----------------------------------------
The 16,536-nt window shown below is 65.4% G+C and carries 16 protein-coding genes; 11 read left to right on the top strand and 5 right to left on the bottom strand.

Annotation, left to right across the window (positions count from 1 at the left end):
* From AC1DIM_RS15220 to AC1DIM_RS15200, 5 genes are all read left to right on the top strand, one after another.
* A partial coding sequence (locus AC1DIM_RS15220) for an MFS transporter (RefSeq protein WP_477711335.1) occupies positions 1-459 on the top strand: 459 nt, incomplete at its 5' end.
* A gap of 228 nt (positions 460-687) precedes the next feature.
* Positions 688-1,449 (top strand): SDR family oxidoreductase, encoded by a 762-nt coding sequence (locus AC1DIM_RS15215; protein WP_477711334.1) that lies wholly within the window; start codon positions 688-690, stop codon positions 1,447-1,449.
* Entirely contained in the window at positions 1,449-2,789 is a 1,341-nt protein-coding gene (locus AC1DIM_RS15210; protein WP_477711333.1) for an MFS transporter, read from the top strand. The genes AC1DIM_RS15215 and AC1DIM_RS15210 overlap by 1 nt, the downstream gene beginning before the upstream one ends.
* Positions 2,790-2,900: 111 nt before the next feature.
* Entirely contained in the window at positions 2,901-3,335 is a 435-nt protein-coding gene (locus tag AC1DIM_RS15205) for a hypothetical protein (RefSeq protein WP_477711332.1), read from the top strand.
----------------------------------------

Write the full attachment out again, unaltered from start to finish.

The 16,536-nt window shown below is 65.4% G+C and carries 16 protein-coding genes; 11 read left to right on the top strand and 5 right to left on the bottom strand.

Annotation, left to right across the window (positions count from 1 at the left end):
* From AC1DIM_RS15220 to AC1DIM_RS15200, 5 genes are all read left to right on the top strand, one after another.
* A partial coding sequence (locus AC1DIM_RS15220) for an MFS transporter (RefSeq protein WP_477711335.1) occupies positions 1-459 on the top strand: 459 nt, incomplete at its 5' end.
* A gap of 228 nt (positions 460-687) precedes the next feature.
* Positions 688-1,449 (top strand): SDR family oxidoreductase, encoded by a 762-nt coding sequence (locus AC1DIM_RS15215; protein WP_477711334.1) that lies wholly within the window; start codon positions 688-690, stop codon positions 1,447-1,449.
* Entirely contained in the window at positions 1,449-2,789 is a 1,341-nt protein-coding gene (locus AC1DIM_RS15210; protein WP_477711333.1) for an MFS transporter, read from the top strand. The genes AC1DIM_RS15215 and AC1DIM_RS15210 overlap by 1 nt, the downstream gene beginning before the upstream one ends.
* Positions 2,790-2,900: 111 nt before the next feature.
* Entirely contained in the window at positions 2,901-3,335 is a 435-nt protein-coding gene (locus tag AC1DIM_RS15205) for a hypothetical protein (RefSeq protein WP_477711332.1), read from the top strand.